DELPHOS — Delphos City Council rejected an emergency ordinance that would have essentially restored the salaries of department heads in the city.
Councilors voted 4-2 in favor of the measure, one vote short of the required five to pass it as an emergency, to give a 7.5 percent pay increase to the city’s salaried workers, including the police and fire chiefs, water, wastewater and maintenance superintendents and the safety services director. Councilors Andy Knueve and Josh Gillespie voted “no.”
Gillespie said his “no” vote was based on not wanting council members to first review it without seeing the 2015 budget, and Knueve said given the city’s current financial condition, he didn’t feel the timing was right. Councilman Joe Martz was not at the meeting.
Delphos Mayor Mike Gallmeier addressed the council before the vote, saying he felt the raises were in order.
“It is different when you are terminating employees,” Gallmeier said. “However, these are people that have been doing their jobs for years. Three of these people submitted a request for reduction of wages to help this city get through that hump. We have cut our staff from 49 to 34, so these people are doing more work for less money. Now that we are in a better situation, I think we should give that back what we offered to take the position and what they accepted.”
Gallmeier said the move sends a negative message to the hardworking department heads, and that it leaves the village in a bad position of finding replacements if good workers would choose to resign.
Councilors briefly discussed removing the emergency designation on the ordinance, which would have resulted in needing only a simple majority to pass, or four votes. The main difference in a non-emergency passage would have meant the ordinance needed 30 days to take effect instead of immediately. However, it was kept as an emergency when called to a vote.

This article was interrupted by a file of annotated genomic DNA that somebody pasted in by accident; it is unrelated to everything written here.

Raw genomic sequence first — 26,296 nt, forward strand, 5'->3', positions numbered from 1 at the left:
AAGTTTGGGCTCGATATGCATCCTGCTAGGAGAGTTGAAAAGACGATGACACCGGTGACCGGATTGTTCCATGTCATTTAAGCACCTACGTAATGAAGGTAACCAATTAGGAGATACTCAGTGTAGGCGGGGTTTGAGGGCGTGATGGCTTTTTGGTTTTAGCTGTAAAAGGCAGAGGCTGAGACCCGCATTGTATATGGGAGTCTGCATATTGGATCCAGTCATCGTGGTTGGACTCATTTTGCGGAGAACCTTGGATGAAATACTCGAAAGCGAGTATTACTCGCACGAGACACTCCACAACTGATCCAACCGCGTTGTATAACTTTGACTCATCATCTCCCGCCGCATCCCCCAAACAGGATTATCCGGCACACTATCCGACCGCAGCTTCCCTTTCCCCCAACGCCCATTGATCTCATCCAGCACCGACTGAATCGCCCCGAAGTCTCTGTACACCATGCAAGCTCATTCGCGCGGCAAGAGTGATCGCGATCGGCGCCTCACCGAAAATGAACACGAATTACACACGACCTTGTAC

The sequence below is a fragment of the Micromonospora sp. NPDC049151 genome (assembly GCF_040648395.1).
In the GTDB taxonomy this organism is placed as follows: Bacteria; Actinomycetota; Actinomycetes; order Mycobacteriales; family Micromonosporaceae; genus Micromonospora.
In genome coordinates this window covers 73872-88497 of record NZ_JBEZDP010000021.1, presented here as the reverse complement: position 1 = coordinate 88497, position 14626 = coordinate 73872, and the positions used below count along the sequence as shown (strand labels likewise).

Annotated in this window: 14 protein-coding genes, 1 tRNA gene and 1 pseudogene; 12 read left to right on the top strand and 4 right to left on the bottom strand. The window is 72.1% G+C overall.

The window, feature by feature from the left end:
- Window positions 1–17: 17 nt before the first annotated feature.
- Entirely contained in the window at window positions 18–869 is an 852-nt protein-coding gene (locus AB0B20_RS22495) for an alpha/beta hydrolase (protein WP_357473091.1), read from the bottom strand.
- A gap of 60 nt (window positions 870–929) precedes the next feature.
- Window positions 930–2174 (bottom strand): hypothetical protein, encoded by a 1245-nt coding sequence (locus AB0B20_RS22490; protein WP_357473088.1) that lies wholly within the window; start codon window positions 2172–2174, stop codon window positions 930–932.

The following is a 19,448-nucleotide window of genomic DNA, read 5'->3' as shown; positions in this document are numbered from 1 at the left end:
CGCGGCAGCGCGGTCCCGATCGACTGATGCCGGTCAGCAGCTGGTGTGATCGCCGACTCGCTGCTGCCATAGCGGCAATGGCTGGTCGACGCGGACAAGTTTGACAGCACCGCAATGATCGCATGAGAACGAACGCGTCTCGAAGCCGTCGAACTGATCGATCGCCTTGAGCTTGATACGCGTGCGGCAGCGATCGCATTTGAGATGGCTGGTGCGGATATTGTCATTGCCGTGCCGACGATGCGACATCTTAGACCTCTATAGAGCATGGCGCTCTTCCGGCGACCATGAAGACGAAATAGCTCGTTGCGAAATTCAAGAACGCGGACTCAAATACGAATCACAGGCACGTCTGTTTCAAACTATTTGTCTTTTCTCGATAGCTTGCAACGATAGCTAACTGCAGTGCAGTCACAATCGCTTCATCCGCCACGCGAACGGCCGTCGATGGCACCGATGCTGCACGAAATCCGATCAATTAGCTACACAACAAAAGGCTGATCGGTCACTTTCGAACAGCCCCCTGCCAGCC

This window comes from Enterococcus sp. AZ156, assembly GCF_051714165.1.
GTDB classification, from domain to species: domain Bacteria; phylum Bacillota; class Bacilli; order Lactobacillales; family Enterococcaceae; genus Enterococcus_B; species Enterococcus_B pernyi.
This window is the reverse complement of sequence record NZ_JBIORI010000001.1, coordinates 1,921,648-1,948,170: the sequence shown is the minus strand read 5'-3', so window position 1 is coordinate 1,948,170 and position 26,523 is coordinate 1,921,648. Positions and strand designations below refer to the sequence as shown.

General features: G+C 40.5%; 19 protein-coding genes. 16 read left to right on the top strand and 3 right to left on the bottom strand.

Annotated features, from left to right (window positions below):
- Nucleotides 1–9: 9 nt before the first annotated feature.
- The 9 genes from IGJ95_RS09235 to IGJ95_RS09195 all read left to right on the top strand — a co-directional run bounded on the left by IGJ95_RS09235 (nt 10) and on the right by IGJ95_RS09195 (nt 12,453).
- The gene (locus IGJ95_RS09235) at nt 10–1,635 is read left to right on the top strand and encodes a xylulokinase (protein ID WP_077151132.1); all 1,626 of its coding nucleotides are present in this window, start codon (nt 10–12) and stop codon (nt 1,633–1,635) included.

It likely is not the last the council has seen of the issue. Councilor Del Kemper said the issue would be raised again for a possible vote at its next budget meeting, which was scheduled for Monday.
In other business, the council selected Fibracast based out of Ontario to provide the membrane replacement system at the city wastewater plant.
Michael Atherine from Poggemeyer Design Group gave a brief presentation on the evaluation process for the company’s selection, which was out of four companies, including OVIVO-OV400, which currently provides membranes to the city. Atherine said that the first phase of the project will cost about $1.5 million, which would include a one-year pilot, new parts including the membranes, and designing, bidding and constructing the replacement system. The pilot would also include a free worker for training purposes during the pilot.
Phase two of the project was projected at a cost of $4 million,which would have the system fully functioning by late 2016, early 2017.
Atherine said the city’s next steps would be to meet with the Ohio Environmental Protection Agency and the Ohio Public Works Commission to discuss details of the project. The city has secured a $252,000 grant and a $640,000 loan for purchase of the replacement.